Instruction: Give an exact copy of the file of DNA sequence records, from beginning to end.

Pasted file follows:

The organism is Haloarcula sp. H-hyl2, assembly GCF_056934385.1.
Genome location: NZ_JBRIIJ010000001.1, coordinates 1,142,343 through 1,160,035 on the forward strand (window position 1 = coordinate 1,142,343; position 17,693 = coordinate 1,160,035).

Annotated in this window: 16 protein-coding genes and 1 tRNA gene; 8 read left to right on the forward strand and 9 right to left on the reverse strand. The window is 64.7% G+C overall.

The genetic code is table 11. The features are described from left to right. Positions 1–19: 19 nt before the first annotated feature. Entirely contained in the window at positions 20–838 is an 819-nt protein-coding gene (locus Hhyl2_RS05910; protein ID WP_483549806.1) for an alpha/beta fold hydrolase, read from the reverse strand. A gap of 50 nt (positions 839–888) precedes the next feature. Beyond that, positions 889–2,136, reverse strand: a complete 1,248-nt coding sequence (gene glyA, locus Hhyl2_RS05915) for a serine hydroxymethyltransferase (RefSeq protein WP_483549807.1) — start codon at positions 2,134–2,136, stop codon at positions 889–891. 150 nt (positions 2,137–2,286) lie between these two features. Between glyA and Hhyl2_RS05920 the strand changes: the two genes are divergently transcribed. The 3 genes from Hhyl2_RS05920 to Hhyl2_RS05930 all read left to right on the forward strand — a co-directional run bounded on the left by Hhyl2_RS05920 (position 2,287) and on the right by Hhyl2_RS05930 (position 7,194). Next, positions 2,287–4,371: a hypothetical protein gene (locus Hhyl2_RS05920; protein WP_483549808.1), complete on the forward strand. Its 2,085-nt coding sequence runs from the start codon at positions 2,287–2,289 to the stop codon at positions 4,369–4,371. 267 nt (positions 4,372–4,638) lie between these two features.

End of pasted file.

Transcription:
The organism is Haloarcula sp. H-hyl2, assembly GCF_056934385.1.
Genome location: NZ_JBRIIJ010000001.1, coordinates 1,142,343 through 1,160,035 on the forward strand (window position 1 = coordinate 1,142,343; position 17,693 = coordinate 1,160,035).

Annotated in this window: 16 protein-coding genes and 1 tRNA gene; 8 read left to right on the forward strand and 9 right to left on the reverse strand. The window is 64.7% G+C overall.

The genetic code is table 11. The features are described from left to right. Positions 1–19: 19 nt before the first annotated feature. Entirely contained in the window at positions 20–838 is an 819-nt protein-coding gene (locus Hhyl2_RS05910; protein ID WP_483549806.1) for an alpha/beta fold hydrolase, read from the reverse strand. A gap of 50 nt (positions 839–888) precedes the next feature. Beyond that, positions 889–2,136, reverse strand: a complete 1,248-nt coding sequence (gene glyA, locus Hhyl2_RS05915) for a serine hydroxymethyltransferase (RefSeq protein WP_483549807.1) — start codon at positions 2,134–2,136, stop codon at positions 889–891. 150 nt (positions 2,137–2,286) lie between these two features. Between glyA and Hhyl2_RS05920 the strand changes: the two genes are divergently transcribed. The 3 genes from Hhyl2_RS05920 to Hhyl2_RS05930 all read left to right on the forward strand — a co-directional run bounded on the left by Hhyl2_RS05920 (position 2,287) and on the right by Hhyl2_RS05930 (position 7,194). Next, positions 2,287–4,371: a hypothetical protein gene (locus Hhyl2_RS05920; protein WP_483549808.1), complete on the forward strand. Its 2,085-nt coding sequence runs from the start codon at positions 2,287–2,289 to the stop codon at positions 4,369–4,371. 267 nt (positions 4,372–4,638) lie between these two features.